catch (Exception) { }
    }
    Console.WriteLine("method call, 100 exceptions thrown in ms " + lStopwatch.ElapsedMilliseconds);

    lStopwatch.Stop();
    Console.ReadLine();
} //

example output:
benchmark ms 2227
efficient try/catch block ms 2179
inefficient try/catch block ms 2201

method call, benchmark ms 2448
method call, efficient try/catch block ms 2436
method call, inefficient try/catch block ms 2431

100 exceptions thrown in ms 603
method call, 100 exceptions thrown in ms 652

The first three results are in line with each other. The code optimizer does the job and there is no visible impact on the outcome. The difference is more likely to be a result of context switching (threading).
And when we call a method the slowdown is also regular, no big impact of the try/catch blog.
But when exceptions are thrown, the system considerably slows down. 600 ms for just 100 exceptions is a disaster. And it gets even worse when you call a method, because the stack trace becomes longer. Imagine what happens when you have nested methods involved.

The conclusion is that throwing exceptions for the programmer’s convenience is bad practice. Exceptions must be avoided by all means. You’d rather perform a quick zero check than raise a DivideByZeroException.

Do not reuse exception objects, this is not thread safe. In general try to avoid re-throwing exceptions. Anyway, let’s see how to re-throw exceptions in case you need it:

a) Re-“throw” without any identifier. This preserves the original exception details.

static void Exceptions2() {
    int lZero = 0;
    try { int i = 4 / lZero; }
    catch (Exception) { throw; }
} //

static void Exceptions3() {
    try { Exceptions2(); }
    catch (Exception e) {
        Console.WriteLine("Message:        {0}", e.Message);
        Console.WriteLine("StackTrace:     {0}", e.StackTrace);
        Console.WriteLine("HelpLink:       {0}", e.HelpLink);
        Console.WriteLine("InnerException: {0}", e.InnerException);
        Console.WriteLine("TargetSite:     {0}", e.TargetSite);
        Console.WriteLine("Source:         {0}", e.Source);
    }
} //

Message: Attempted to divide by zero.
StackTrace: at ConsoleApplication1.Program.Exceptions2() in ….\Program.cs:line 1155
at ConsoleApplication1.Program.Exceptions3() in ….\Program.cs:line 1160
HelpLink:
InnerException:
TargetSite: Void Exceptions2()
Source: ConsoleApplication1

b) Re-throw the original exception. Add some more information.

static void Exceptions4() {
    int lZero = 0;
    try { int i = 4 / lZero; }
    catch (DivideByZeroException e) { throw new DivideByZeroException("Division by Zero", e); }
    catch (Exception e) { throw new Exception("Any Exception", e); } // will not be thrown in this example
} //

static void Exceptions5() {
    try { Exceptions4(); }
    catch (Exception e) {
        Console.WriteLine("Message:        {0}", e.Message);
        Console.WriteLine("StackTrace:     {0}", e.StackTrace);
        Console.WriteLine("HelpLink:       {0}", e.HelpLink);
        Console.WriteLine("InnerException: {0}", e.InnerException);
        Console.WriteLine("TargetSite:     {0}", e.TargetSite);
        Console.WriteLine("Source:         {0}", e.Source);
    }
} //

example output:
Message: Division by Zero
StackTrace: at ConsoleApplication1.Program.Exceptions4() in ….\Program.cs:line 1134
at ConsoleApplication1.Program.Exceptions5() in ….\Program.cs:line 1140
HelpLink:
InnerException: System.DivideByZeroException: Attempted to divide by zero.
at ConsoleApplication1.Program.Exceptions4() in ….\Program.cs:line 1133
TargetSite: Void Exceptions4()
Source: ConsoleApplication1

Basic Thread

static private void myThread() {
  Thread.Sleep(2000);
  Console.WriteLine("hello world!");
} //

static void Main(string[] args) {
  Thread t = new Thread(new ThreadStart(myThread));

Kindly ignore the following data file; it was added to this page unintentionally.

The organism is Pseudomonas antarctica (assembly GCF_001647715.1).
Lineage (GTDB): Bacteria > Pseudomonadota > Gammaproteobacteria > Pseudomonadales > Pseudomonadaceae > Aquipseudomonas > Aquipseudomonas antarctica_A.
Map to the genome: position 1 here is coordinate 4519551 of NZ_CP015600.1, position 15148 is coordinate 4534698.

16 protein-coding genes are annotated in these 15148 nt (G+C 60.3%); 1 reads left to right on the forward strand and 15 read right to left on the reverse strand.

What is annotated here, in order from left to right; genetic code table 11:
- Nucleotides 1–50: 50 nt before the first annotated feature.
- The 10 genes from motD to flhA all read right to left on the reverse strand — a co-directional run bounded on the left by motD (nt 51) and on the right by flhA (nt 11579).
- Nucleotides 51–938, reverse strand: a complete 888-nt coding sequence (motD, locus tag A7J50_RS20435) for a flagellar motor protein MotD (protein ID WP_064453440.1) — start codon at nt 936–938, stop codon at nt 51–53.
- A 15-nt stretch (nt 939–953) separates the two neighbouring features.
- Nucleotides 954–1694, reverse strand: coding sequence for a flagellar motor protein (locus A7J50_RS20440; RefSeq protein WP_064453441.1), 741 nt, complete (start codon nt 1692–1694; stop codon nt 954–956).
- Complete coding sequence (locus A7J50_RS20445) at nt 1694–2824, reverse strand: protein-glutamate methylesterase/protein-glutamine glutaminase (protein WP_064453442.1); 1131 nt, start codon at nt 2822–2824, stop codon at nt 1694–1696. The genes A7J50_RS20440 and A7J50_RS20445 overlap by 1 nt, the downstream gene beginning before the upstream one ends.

t.IsBackground = true;
  t.Name = "MyBackgroundThread";
  t.Priority = ThreadPriority.Normal;
  Console.WriteLine("starting new thread");
  t.Start();

  Console.WriteLine("waiting for started thread to finish");
  t.Join();
  Console.WriteLine("press return to exit the program");
  Console.ReadLine();
} //

Nearly all PCs these days have multiple cores and/or CPUs. There is a speed benefit using them simultaneously. Windows can run applications independently. You can eg. run Notpad and Paint in parallel. Each application runs as a process. And each process can have many threads. A thread is more or less some code that is executed for a certain time period. Windows decides on its own when to pause a thread and switch to another thread. This is called context switching.

To run a simple thread we need the “System.Threading” namespace. You declare it with “using System.Threading;”.

The output console is a static and thread safe class. You neither have to instantiate the class nor synchronise the output. This is quite helpful, otherwise the example program would have to be a bit more complex. You would not be able to get access to the console from two different threads without risking deadlocks.

It is good practice to define the thread priority. That way Windows knows how important your code is and how much time it should assign for its execution. In a stock trading system you would eg. assign a high priority to the trade decision thread and a low priority to any screen output.

The join method is called on the main thread to let it wait until our newly generated thread terminates. You cannot restart a thread once it has terminated. In our example we started a background thread by setting t.IsBackground to true. All background threads (and the application) automatically stop as soon as all Foreground threads have terminated. Thus Foreground threads need to handle the shut down process, otherwise the application keeps on running unintentionally.

Some threads need parameters. Have a look at the following code. It uses a class to pass two parameters to the new thread.

private class parameters {
  publicĀ  double d;
  publicĀ  string s;
}//

static private void myThread(object xParameters) {
  parameters p = xParameters as parameters;
  Console.WriteLine("your parameters are " + p.d + " " + p.s);
} //

static void Main(string[] args) {
  Thread t = new Thread(new ParameterizedThreadStart(myThread));
  t.IsBackground = true;
  t.Name = "MyBackgroundThread";
  t.Priority = ThreadPriority.Normal;
  parameters p = new parameters{d = 2.5, s = "meters"};
  t.Start(p);
  t.Join();
  Console.WriteLine("press return to exit the program");
  Console.ReadLine();
} //